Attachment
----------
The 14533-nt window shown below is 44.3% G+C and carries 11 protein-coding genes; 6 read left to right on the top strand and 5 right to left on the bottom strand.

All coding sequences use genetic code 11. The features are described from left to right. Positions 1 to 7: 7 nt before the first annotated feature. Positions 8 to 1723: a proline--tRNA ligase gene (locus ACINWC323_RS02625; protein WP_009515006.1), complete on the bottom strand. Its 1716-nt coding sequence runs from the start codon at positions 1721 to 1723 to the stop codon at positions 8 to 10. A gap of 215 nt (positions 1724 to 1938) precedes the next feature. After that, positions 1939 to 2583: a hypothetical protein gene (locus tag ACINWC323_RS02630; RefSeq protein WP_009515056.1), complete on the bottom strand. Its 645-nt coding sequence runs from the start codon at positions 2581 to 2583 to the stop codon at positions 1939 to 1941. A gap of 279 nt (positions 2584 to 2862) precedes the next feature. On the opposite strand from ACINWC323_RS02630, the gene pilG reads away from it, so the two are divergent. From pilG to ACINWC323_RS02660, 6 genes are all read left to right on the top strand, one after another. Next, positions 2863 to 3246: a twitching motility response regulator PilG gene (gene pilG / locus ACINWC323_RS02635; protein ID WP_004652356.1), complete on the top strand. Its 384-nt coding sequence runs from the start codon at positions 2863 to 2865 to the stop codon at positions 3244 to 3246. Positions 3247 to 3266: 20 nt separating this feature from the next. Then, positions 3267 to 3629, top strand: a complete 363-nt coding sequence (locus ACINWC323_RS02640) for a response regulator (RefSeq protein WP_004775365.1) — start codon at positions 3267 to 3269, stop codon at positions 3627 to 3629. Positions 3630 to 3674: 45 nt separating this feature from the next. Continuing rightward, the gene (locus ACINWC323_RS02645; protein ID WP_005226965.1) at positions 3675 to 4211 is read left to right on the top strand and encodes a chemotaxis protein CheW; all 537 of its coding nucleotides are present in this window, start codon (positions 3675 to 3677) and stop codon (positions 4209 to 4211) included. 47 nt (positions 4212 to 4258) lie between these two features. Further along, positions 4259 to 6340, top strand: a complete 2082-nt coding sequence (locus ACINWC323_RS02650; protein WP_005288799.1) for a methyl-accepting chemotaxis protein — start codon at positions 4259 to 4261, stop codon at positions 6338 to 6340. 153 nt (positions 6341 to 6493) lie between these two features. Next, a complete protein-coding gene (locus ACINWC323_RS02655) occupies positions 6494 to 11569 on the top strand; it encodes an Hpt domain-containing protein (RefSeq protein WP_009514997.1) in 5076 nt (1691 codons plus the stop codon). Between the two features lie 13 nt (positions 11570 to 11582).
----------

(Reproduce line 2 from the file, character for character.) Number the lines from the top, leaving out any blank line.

All coding sequences use genetic code 11. The features are described from left to right. Positions 1 to 7: 7 nt before the first annotated feature. Positions 8 to 1723: a proline--tRNA ligase gene (locus ACINWC323_RS02625; protein WP_009515006.1), complete on the bottom strand. Its 1716-nt coding sequence runs from the start codon at positions 1721 to 1723 to the stop codon at positions 8 to 10. A gap of 215 nt (positions 1724 to 1938) precedes the next feature. After that, positions 1939 to 2583: a hypothetical protein gene (locus tag ACINWC323_RS02630; RefSeq protein WP_009515056.1), complete on the bottom strand. Its 645-nt coding sequence runs from the start codon at positions 2581 to 2583 to the stop codon at positions 1939 to 1941. A gap of 279 nt (positions 2584 to 2862) precedes the next feature. On the opposite strand from ACINWC323_RS02630, the gene pilG reads away from it, so the two are divergent. From pilG to ACINWC323_RS02660, 6 genes are all read left to right on the top strand, one after another. Next, positions 2863 to 3246: a twitching motility response regulator PilG gene (gene pilG / locus ACINWC323_RS02635; protein ID WP_004652356.1), complete on the top strand. Its 384-nt coding sequence runs from the start codon at positions 2863 to 2865 to the stop codon at positions 3244 to 3246. Positions 3247 to 3266: 20 nt separating this feature from the next. Then, positions 3267 to 3629, top strand: a complete 363-nt coding sequence (locus ACINWC323_RS02640) for a response regulator (RefSeq protein WP_004775365.1) — start codon at positions 3267 to 3269, stop codon at positions 3627 to 3629. Positions 3630 to 3674: 45 nt separating this feature from the next. Continuing rightward, the gene (locus ACINWC323_RS02645; protein ID WP_005226965.1) at positions 3675 to 4211 is read left to right on the top strand and encodes a chemotaxis protein CheW; all 537 of its coding nucleotides are present in this window, start codon (positions 3675 to 3677) and stop codon (positions 4209 to 4211) included. 47 nt (positions 4212 to 4258) lie between these two features. Further along, positions 4259 to 6340, top strand: a complete 2082-nt coding sequence (locus ACINWC323_RS02650; protein WP_005288799.1) for a methyl-accepting chemotaxis protein — start codon at positions 4259 to 4261, stop codon at positions 6338 to 6340. 153 nt (positions 6341 to 6493) lie between these two features. Next, a complete protein-coding gene (locus ACINWC323_RS02655) occupies positions 6494 to 11569 on the top strand; it encodes an Hpt domain-containing protein (RefSeq protein WP_009514997.1) in 5076 nt (1691 codons plus the stop codon). Between the two features lie 13 nt (positions 11570 to 11582).